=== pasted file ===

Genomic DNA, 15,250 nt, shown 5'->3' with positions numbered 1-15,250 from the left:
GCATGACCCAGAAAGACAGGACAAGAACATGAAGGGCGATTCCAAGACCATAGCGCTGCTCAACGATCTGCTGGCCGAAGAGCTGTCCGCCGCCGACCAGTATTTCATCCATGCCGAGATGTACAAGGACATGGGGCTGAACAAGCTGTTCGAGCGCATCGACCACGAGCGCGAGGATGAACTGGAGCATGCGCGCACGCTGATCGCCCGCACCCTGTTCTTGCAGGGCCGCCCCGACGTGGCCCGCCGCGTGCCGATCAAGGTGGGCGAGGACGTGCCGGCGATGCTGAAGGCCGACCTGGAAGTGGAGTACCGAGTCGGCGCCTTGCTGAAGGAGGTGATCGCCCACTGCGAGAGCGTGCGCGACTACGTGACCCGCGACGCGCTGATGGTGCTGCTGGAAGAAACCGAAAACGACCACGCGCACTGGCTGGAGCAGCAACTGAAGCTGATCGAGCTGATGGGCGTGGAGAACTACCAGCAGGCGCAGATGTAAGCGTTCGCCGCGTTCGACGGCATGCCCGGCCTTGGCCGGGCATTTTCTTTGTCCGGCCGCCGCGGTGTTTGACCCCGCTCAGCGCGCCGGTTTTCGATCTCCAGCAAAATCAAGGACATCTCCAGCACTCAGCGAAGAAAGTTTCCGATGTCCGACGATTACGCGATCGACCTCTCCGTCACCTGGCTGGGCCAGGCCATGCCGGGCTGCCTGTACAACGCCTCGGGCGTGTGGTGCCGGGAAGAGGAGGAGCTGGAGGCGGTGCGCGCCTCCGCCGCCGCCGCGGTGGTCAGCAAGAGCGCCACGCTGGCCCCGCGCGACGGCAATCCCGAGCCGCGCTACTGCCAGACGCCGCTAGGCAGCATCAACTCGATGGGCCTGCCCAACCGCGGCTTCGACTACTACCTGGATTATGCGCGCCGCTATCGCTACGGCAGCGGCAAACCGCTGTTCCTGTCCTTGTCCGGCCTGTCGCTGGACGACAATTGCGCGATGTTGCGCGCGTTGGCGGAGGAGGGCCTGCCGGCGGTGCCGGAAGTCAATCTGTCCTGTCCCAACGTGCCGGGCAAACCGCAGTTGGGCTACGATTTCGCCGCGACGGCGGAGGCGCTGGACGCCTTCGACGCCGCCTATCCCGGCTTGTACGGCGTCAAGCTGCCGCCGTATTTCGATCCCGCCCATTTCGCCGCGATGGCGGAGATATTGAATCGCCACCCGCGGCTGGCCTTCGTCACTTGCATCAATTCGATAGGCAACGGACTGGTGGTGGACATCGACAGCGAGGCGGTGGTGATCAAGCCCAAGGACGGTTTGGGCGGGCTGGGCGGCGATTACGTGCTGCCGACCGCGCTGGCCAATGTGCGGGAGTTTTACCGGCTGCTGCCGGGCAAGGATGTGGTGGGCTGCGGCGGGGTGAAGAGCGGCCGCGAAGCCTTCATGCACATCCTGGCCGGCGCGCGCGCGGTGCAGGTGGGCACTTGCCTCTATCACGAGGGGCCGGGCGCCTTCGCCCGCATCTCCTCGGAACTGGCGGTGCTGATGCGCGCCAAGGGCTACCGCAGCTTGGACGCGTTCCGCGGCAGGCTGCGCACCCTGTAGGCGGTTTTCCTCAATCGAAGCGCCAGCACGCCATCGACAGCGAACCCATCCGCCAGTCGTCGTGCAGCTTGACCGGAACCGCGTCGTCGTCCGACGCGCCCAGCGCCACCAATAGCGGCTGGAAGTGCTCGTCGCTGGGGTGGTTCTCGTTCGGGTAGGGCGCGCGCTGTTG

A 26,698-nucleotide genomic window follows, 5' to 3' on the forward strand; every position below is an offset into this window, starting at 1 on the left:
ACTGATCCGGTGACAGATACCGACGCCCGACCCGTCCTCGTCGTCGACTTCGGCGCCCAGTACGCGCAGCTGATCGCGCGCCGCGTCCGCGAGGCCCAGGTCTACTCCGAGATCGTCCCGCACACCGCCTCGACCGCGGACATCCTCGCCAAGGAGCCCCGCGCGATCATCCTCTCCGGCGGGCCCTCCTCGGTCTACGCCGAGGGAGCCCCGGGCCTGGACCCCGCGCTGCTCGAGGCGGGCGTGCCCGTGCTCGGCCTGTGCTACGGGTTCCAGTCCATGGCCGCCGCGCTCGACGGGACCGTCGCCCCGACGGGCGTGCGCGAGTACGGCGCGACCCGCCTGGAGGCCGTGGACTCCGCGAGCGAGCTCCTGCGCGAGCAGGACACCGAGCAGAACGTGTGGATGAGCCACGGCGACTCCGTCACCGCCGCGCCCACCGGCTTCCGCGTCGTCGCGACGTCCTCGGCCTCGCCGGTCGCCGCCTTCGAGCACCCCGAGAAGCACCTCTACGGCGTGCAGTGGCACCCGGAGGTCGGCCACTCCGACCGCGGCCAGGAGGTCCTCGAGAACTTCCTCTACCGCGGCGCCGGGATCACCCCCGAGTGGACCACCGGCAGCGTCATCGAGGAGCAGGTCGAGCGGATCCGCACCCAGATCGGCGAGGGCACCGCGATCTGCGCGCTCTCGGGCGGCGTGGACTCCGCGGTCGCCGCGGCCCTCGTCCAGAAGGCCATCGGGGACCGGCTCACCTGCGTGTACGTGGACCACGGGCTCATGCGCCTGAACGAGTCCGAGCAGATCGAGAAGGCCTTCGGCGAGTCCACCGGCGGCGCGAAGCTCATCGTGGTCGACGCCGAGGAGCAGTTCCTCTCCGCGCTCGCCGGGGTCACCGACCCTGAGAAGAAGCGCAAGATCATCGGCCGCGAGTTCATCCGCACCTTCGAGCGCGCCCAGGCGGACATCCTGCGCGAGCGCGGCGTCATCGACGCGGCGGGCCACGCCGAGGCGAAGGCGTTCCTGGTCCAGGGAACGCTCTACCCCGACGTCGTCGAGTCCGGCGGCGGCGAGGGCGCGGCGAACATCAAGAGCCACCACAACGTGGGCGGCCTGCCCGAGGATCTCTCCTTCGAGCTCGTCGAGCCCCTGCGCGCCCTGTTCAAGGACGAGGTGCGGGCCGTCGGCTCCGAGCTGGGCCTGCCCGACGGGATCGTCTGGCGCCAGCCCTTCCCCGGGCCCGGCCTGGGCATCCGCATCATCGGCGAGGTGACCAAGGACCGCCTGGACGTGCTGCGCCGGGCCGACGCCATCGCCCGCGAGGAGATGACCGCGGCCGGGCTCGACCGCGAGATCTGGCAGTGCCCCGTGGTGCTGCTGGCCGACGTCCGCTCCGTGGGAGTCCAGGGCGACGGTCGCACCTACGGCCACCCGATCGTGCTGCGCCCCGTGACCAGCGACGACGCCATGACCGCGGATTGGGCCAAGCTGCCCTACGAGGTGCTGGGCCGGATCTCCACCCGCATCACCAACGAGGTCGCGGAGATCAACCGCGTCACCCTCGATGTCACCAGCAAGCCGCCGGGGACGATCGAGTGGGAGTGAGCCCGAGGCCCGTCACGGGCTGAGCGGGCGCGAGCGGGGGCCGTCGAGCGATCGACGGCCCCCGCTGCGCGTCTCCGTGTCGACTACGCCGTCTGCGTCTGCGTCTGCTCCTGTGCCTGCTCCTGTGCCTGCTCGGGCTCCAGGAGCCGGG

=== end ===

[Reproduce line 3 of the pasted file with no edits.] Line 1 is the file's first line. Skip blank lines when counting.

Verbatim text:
A 26,698-nucleotide genomic window follows, 5' to 3' on the forward strand; every position below is an offset into this window, starting at 1 on the left: